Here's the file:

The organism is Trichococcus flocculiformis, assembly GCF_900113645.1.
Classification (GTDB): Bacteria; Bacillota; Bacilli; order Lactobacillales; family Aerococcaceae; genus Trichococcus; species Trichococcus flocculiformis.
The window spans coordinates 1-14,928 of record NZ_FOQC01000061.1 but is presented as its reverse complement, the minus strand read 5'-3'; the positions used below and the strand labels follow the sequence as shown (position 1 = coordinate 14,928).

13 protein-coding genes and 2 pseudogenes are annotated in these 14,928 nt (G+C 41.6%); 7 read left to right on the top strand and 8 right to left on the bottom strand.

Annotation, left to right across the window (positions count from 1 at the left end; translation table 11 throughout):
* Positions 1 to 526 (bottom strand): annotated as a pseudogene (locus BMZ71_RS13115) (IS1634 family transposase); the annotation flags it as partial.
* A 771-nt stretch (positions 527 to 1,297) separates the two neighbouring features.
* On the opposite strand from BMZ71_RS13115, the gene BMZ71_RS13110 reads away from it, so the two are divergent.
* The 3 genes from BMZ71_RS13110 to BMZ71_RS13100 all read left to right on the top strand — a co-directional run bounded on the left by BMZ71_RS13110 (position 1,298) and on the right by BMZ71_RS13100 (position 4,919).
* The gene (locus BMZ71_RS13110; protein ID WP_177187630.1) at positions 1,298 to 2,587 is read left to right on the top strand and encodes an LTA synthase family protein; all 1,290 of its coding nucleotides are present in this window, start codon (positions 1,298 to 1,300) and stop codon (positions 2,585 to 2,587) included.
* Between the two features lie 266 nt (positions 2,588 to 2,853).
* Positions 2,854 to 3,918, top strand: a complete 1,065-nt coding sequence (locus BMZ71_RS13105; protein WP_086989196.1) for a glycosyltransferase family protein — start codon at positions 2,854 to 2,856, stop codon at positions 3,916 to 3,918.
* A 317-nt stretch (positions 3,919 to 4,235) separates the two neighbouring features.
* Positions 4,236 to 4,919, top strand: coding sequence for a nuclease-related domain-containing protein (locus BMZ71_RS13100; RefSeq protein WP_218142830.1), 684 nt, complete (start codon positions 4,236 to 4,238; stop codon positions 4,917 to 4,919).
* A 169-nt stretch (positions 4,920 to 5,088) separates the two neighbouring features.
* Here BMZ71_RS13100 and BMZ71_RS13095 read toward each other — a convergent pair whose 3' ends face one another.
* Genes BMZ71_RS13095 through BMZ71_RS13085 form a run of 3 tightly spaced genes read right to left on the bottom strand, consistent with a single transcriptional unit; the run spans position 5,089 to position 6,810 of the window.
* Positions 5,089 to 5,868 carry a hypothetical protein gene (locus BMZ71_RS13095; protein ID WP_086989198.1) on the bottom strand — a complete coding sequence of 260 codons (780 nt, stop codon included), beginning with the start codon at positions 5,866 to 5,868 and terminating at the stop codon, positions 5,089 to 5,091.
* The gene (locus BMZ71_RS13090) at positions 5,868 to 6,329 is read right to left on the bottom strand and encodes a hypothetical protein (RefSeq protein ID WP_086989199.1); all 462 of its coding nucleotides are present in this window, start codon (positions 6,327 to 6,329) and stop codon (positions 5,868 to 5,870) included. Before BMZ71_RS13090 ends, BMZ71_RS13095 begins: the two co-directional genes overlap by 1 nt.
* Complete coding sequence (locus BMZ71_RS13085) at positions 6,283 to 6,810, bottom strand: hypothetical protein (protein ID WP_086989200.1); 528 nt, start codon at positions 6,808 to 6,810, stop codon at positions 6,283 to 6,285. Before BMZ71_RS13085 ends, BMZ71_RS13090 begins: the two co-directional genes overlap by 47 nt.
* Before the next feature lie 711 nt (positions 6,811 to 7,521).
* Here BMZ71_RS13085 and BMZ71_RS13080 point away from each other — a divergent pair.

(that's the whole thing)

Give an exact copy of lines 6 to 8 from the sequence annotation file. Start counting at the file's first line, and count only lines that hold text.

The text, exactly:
* Positions 1 to 526 (bottom strand): annotated as a pseudogene (locus BMZ71_RS13115) (IS1634 family transposase); the annotation flags it as partial.
* A 771-nt stretch (positions 527 to 1,297) separates the two neighbouring features.
* On the opposite strand from BMZ71_RS13115, the gene BMZ71_RS13110 reads away from it, so the two are divergent.